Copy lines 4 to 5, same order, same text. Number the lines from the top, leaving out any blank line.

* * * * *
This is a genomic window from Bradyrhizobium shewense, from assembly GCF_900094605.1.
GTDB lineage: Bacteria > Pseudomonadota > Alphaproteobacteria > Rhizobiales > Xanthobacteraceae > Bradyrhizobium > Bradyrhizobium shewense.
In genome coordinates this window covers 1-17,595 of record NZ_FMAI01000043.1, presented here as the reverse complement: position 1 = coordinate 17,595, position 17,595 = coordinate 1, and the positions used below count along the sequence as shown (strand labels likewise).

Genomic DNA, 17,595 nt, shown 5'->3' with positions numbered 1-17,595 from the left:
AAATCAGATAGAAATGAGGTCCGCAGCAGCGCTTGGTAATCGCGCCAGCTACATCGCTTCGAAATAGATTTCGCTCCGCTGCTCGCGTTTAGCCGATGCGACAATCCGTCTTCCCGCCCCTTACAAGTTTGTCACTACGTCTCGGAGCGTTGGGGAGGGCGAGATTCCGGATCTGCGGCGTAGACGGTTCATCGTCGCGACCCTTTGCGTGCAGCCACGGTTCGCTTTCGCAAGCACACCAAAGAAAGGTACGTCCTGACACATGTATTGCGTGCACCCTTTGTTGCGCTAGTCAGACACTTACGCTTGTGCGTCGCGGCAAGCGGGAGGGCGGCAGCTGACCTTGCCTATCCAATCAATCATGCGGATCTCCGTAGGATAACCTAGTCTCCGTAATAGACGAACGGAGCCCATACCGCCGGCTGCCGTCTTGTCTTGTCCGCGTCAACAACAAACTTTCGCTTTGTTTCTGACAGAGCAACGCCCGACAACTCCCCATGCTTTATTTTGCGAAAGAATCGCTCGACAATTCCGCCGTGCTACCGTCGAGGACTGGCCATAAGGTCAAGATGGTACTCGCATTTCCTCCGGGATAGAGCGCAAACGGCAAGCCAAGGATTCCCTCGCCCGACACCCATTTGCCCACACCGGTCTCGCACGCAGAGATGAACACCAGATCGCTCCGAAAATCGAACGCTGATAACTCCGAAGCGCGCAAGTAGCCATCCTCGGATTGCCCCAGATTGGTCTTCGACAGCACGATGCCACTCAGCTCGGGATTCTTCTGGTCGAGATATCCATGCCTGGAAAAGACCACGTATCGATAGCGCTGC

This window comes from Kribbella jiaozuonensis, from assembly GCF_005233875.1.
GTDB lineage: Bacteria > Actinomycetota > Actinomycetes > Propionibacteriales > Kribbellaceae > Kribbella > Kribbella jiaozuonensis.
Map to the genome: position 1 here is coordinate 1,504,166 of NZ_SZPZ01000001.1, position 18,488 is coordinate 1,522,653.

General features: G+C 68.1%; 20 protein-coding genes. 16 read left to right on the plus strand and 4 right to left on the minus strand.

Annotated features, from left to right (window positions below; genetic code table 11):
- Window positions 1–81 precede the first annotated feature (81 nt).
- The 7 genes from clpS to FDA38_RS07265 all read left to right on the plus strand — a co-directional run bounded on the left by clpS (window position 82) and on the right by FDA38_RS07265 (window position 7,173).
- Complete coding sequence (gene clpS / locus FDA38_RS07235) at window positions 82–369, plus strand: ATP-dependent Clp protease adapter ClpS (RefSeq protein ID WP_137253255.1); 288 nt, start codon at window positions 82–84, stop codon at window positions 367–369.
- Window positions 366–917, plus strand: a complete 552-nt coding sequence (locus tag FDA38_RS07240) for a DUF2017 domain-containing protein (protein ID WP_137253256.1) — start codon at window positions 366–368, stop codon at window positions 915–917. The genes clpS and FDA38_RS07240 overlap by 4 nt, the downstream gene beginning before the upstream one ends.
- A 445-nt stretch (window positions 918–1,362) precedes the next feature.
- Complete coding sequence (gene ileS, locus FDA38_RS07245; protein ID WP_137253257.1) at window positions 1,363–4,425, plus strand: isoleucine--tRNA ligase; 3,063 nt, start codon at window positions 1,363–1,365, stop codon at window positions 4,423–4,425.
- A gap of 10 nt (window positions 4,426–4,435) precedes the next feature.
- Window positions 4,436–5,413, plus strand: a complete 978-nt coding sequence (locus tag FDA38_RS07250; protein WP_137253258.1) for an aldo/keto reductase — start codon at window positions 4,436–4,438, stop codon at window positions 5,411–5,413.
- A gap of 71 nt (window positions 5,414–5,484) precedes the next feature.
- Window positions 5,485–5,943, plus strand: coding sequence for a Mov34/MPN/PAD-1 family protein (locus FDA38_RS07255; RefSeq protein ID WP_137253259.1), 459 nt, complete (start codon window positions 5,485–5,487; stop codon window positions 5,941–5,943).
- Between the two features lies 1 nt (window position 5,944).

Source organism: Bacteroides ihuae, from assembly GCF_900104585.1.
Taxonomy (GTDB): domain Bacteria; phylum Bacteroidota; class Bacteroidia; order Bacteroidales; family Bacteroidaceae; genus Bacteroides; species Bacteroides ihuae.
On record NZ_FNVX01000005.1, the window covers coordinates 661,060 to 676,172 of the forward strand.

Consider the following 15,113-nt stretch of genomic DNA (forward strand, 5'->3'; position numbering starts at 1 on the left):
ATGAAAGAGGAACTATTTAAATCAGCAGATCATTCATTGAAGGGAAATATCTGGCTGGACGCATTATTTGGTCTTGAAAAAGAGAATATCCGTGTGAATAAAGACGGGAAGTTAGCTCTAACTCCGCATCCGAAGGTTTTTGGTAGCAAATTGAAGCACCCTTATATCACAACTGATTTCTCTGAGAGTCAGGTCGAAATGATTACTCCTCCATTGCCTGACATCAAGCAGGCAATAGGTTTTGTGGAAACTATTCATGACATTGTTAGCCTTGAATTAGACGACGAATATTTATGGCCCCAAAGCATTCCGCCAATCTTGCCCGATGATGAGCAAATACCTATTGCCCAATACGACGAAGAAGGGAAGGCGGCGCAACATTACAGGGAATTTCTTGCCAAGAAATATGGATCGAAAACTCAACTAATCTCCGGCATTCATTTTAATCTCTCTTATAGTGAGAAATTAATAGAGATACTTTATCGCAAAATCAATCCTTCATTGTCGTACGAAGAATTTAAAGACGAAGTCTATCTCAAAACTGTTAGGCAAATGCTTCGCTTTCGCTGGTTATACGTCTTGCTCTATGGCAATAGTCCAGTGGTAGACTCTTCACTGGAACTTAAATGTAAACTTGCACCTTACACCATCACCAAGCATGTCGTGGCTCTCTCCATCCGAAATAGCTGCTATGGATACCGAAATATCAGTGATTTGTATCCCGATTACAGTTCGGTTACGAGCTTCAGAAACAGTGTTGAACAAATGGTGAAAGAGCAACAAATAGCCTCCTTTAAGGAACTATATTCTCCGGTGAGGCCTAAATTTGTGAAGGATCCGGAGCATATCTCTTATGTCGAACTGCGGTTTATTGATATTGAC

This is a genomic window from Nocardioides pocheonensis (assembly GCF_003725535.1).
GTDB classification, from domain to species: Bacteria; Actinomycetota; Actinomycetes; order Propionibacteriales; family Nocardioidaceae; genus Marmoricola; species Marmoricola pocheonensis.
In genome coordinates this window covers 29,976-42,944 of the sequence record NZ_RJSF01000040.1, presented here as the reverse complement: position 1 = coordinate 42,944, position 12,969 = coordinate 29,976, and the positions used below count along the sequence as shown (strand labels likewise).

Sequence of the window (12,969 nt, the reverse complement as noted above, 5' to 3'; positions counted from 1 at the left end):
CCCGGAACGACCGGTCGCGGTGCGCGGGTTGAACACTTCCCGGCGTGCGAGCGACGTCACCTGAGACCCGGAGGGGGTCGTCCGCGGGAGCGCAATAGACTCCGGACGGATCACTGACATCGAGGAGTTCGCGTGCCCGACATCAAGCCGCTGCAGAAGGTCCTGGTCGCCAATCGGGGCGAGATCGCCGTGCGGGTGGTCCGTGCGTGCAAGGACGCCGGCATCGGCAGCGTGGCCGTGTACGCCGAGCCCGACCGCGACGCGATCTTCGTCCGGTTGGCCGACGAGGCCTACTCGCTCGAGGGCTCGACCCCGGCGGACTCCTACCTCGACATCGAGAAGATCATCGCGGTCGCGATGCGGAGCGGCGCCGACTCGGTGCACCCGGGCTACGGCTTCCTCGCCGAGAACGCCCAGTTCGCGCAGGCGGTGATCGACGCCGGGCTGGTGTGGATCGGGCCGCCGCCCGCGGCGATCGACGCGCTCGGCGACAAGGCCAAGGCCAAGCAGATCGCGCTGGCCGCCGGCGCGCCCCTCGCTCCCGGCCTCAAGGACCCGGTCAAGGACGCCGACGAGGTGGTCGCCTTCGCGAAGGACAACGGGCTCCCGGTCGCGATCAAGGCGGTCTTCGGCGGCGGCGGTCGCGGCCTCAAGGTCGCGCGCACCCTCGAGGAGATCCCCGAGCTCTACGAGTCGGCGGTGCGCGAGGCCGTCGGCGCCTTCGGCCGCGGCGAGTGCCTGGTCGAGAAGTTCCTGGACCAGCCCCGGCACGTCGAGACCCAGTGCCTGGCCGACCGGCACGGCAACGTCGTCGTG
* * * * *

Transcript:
Genomic DNA, 17,595 nt, shown 5'->3' with positions numbered 1-17,595 from the left:
AAATCAGATAGAAATGAGGTCCGCAGCAGCGCTTGGTAATCGCGCCAGCTACATCGCTTCGAAATAGATTTCGCTCCGCTGCTCGCGTTTAGCCGATGCGACAATCCGTCTTCCCGCCCCTTACAAGTTTGTCACTACGTCTCGGAGCGTTGGGGAGGGCGAGATTCCGGATCTGCGGCGTAGACGGTTCATCGTCGCGACCCTTTGCGTGCAGCCACGGTTCGCTTTCGCAAGCACACCAAAGAAAGGTACGTCCTGACACATGTATTGCGTGCACCCTTTGTTGCGCTAGTCAGACACTTACGCTTGTGCGTCGCGGCAAGCGGGAGGGCGGCAGCTGACCTTGCCTATCCAATCAATCATGCGGATCTCCGTAGGATAACCTAGTCTCCGTAATAGACGAACGGAGCCCATACCGCCGGCTGCCGTCTTGTCTTGTCCGCGTCAACAACAAACTTTCGCTTTGTTTCTGACAGAGCAACGCCCGACAACTCCCCATGCTTTATTTTGCGAAAGAATCGCTCGACAATTCCGCCGTGCTACCGTCGAGGACTGGCCATAAGGTCAAGATGGTACTCGCATTTCCTCCGGGATAGAGCGCAAACGGCAAGCCAAGGATTCCCTCGCCCGACACCCATTTGCCCACACCGGTCTCGCACGCAGAGATGAACACCAGATCGCTCCGAAAATCGAACGCTGATAACTCCGAAGCGCGCAAGTAGCCATCCTCGGATTGCCCCAGATTGGTCTTCGACAGCACGATGCCACTCAGCTCGGGATTCTTCTGGTCGAGATATCCATGCCTGGAAAAGACCACGTATCGATAGCGCTGC